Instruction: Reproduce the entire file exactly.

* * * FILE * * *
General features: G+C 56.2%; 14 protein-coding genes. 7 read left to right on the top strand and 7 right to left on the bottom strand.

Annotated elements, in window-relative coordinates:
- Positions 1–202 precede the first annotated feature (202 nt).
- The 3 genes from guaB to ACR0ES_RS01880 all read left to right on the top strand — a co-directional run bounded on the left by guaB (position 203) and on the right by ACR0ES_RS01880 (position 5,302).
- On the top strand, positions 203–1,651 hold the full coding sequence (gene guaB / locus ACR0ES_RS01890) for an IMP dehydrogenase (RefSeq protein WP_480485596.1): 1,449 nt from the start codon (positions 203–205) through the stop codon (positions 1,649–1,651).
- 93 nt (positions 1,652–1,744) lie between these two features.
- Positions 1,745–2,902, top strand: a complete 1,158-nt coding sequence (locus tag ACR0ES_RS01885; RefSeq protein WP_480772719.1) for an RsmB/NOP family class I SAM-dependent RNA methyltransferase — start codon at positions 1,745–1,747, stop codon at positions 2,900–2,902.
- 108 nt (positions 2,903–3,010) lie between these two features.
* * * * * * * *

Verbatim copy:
General features: G+C 56.2%; 14 protein-coding genes. 7 read left to right on the top strand and 7 right to left on the bottom strand.

Annotated elements, in window-relative coordinates:
- Positions 1–202 precede the first annotated feature (202 nt).
- The 3 genes from guaB to ACR0ES_RS01880 all read left to right on the top strand — a co-directional run bounded on the left by guaB (position 203) and on the right by ACR0ES_RS01880 (position 5,302).
- On the top strand, positions 203–1,651 hold the full coding sequence (gene guaB / locus ACR0ES_RS01890) for an IMP dehydrogenase (RefSeq protein WP_480485596.1): 1,449 nt from the start codon (positions 203–205) through the stop codon (positions 1,649–1,651).
- 93 nt (positions 1,652–1,744) lie between these two features.
- Positions 1,745–2,902, top strand: a complete 1,158-nt coding sequence (locus tag ACR0ES_RS01885; RefSeq protein WP_480772719.1) for an RsmB/NOP family class I SAM-dependent RNA methyltransferase — start codon at positions 1,745–1,747, stop codon at positions 2,900–2,902.
- 108 nt (positions 2,903–3,010) lie between these two features.